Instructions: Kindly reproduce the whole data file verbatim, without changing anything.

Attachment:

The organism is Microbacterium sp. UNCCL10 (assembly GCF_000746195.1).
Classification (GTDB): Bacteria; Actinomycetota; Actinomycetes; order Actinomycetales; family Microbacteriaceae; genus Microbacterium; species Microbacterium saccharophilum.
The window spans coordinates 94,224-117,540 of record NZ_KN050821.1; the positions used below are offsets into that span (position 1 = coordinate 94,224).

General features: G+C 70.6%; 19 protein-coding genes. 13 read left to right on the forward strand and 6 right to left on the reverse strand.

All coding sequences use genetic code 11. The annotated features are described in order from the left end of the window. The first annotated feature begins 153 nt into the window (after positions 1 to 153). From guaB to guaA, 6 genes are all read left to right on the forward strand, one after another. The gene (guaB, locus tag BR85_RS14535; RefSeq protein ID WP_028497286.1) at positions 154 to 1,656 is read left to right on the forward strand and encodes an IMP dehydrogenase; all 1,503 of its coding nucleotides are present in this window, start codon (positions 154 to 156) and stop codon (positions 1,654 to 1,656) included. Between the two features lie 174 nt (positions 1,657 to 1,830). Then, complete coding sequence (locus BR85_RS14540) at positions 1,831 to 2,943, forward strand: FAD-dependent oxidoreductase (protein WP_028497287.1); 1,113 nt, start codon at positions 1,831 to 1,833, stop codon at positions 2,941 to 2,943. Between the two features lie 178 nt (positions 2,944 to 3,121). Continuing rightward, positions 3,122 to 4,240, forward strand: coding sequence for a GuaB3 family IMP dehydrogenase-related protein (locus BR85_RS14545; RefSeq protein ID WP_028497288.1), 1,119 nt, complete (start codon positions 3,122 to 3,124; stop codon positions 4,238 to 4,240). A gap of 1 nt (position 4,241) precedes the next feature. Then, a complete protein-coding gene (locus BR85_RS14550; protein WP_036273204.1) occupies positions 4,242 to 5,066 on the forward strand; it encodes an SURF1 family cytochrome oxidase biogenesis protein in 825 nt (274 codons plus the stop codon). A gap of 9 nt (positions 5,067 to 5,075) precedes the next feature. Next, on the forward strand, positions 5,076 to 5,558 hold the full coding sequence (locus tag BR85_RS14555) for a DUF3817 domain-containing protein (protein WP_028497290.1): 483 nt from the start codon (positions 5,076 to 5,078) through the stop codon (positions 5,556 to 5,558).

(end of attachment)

The organism is Microbacterium sp. UNCCL10 (assembly GCF_000746195.1).
Classification (GTDB): Bacteria; Actinomycetota; Actinomycetes; order Actinomycetales; family Microbacteriaceae; genus Microbacterium; species Microbacterium saccharophilum.
The window spans coordinates 94,224-117,540 of record NZ_KN050821.1; the positions used below are offsets into that span (position 1 = coordinate 94,224).

General features: G+C 70.6%; 19 protein-coding genes. 13 read left to right on the forward strand and 6 right to left on the reverse strand.

All coding sequences use genetic code 11. The annotated features are described in order from the left end of the window. The first annotated feature begins 153 nt into the window (after positions 1 to 153). From guaB to guaA, 6 genes are all read left to right on the forward strand, one after another. The gene (guaB, locus tag BR85_RS14535; RefSeq protein ID WP_028497286.1) at positions 154 to 1,656 is read left to right on the forward strand and encodes an IMP dehydrogenase; all 1,503 of its coding nucleotides are present in this window, start codon (positions 154 to 156) and stop codon (positions 1,654 to 1,656) included. Between the two features lie 174 nt (positions 1,657 to 1,830). Then, complete coding sequence (locus BR85_RS14540) at positions 1,831 to 2,943, forward strand: FAD-dependent oxidoreductase (protein WP_028497287.1); 1,113 nt, start codon at positions 1,831 to 1,833, stop codon at positions 2,941 to 2,943. Between the two features lie 178 nt (positions 2,944 to 3,121). Continuing rightward, positions 3,122 to 4,240, forward strand: coding sequence for a GuaB3 family IMP dehydrogenase-related protein (locus BR85_RS14545; RefSeq protein ID WP_028497288.1), 1,119 nt, complete (start codon positions 3,122 to 3,124; stop codon positions 4,238 to 4,240). A gap of 1 nt (position 4,241) precedes the next feature. Then, a complete protein-coding gene (locus BR85_RS14550; protein WP_036273204.1) occupies positions 4,242 to 5,066 on the forward strand; it encodes an SURF1 family cytochrome oxidase biogenesis protein in 825 nt (274 codons plus the stop codon). A gap of 9 nt (positions 5,067 to 5,075) precedes the next feature. Next, on the forward strand, positions 5,076 to 5,558 hold the full coding sequence (locus tag BR85_RS14555) for a DUF3817 domain-containing protein (protein WP_028497290.1): 483 nt from the start codon (positions 5,076 to 5,078) through the stop codon (positions 5,556 to 5,558).